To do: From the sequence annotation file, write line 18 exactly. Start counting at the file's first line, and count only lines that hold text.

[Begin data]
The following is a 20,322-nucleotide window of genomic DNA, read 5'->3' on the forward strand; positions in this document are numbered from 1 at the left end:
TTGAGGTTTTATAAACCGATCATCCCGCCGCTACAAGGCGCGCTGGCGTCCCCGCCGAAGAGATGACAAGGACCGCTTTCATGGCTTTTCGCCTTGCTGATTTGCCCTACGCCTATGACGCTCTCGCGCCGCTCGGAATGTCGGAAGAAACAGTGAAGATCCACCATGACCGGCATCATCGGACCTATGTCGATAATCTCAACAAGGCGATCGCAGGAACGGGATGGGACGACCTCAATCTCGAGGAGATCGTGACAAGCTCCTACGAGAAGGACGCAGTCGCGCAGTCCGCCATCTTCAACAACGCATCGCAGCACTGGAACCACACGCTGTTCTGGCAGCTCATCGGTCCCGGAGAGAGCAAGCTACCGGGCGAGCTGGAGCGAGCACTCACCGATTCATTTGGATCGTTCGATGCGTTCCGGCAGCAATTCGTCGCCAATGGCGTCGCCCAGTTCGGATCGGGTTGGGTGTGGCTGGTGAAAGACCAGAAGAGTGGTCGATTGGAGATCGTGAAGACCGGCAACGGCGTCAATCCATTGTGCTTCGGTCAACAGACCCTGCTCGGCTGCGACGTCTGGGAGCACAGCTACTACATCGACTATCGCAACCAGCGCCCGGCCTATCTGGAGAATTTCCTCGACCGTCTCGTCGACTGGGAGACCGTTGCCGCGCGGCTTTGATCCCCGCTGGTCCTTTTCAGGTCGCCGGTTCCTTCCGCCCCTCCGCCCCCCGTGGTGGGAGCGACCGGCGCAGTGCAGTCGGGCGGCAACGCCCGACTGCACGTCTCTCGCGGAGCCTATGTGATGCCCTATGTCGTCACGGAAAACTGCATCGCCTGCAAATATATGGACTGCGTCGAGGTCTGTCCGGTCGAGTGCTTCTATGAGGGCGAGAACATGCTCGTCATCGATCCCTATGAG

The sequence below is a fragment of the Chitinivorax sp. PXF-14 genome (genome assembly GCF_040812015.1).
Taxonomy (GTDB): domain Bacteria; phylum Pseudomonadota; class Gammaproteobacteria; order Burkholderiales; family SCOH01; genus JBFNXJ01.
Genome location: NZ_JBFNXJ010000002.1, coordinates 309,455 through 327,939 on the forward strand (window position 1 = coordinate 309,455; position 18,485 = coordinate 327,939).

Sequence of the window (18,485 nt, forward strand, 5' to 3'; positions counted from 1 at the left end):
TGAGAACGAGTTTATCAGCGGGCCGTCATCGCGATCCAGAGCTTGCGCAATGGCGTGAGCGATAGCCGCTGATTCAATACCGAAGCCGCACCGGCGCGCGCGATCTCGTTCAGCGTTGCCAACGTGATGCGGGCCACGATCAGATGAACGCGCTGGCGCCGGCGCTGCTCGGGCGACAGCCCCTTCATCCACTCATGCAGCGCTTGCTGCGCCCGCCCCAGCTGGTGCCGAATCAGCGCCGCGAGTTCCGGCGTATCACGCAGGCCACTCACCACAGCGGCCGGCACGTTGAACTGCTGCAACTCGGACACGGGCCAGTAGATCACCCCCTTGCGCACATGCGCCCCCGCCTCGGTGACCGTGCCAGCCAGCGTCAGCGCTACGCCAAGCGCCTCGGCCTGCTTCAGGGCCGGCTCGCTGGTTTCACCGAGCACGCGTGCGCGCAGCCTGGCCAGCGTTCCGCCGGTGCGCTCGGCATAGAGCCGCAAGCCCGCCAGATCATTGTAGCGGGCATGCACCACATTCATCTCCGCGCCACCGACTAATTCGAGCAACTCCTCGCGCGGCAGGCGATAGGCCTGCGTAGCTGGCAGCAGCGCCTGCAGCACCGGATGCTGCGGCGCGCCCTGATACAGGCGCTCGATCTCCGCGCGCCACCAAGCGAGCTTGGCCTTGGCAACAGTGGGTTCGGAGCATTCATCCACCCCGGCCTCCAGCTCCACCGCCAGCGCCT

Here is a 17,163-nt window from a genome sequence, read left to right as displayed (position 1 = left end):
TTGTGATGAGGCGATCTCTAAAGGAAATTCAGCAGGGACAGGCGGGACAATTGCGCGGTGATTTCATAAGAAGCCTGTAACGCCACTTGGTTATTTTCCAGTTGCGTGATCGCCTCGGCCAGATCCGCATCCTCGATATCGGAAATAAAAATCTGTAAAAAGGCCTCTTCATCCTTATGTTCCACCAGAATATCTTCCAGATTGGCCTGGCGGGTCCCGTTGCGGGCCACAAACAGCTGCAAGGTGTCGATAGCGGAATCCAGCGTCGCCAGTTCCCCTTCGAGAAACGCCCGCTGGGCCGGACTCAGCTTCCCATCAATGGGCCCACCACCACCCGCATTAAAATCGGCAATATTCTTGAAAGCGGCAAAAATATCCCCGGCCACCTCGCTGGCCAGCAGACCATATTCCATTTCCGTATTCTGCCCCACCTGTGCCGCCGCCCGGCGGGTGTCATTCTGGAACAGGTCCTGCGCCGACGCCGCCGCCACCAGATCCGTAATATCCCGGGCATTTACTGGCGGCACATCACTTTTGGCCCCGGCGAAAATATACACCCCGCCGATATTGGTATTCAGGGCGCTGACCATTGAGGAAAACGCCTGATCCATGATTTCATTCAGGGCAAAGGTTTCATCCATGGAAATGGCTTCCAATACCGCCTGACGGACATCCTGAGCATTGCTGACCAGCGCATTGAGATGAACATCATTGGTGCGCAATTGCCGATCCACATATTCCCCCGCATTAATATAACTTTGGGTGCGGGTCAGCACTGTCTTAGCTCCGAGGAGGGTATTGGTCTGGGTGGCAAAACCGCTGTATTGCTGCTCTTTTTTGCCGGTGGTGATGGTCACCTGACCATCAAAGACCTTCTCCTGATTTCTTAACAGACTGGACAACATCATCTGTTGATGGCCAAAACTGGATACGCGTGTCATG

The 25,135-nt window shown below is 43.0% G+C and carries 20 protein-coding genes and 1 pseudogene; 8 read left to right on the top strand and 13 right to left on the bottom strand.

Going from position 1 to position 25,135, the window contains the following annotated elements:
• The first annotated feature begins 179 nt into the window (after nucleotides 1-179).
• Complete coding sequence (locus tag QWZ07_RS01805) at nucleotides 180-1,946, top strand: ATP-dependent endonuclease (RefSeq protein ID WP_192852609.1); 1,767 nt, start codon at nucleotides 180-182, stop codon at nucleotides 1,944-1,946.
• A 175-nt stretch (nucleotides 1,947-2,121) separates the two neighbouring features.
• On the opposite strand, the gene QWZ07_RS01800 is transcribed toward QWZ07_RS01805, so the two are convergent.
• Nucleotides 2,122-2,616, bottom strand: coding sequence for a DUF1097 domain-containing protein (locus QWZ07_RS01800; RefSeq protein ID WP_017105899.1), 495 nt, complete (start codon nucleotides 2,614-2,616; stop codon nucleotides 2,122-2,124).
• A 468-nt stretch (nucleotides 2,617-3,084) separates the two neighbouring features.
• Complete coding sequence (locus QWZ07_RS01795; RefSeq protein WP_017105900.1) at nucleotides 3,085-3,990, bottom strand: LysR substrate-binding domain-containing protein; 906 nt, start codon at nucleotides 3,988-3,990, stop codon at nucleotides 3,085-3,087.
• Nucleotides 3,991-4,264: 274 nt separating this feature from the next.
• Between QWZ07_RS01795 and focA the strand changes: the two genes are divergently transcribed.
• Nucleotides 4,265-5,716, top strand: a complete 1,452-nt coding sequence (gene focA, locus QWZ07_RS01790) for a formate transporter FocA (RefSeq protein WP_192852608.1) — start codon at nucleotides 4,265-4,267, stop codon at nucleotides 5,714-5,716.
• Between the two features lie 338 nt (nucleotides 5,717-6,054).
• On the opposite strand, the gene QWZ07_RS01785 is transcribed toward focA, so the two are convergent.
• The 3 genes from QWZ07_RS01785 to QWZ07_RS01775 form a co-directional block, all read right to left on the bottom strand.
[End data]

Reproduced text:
• Complete coding sequence (locus QWZ07_RS01795; RefSeq protein WP_017105900.1) at nucleotides 3,085-3,990, bottom strand: LysR substrate-binding domain-containing protein; 906 nt, start codon at nucleotides 3,988-3,990, stop codon at nucleotides 3,085-3,087.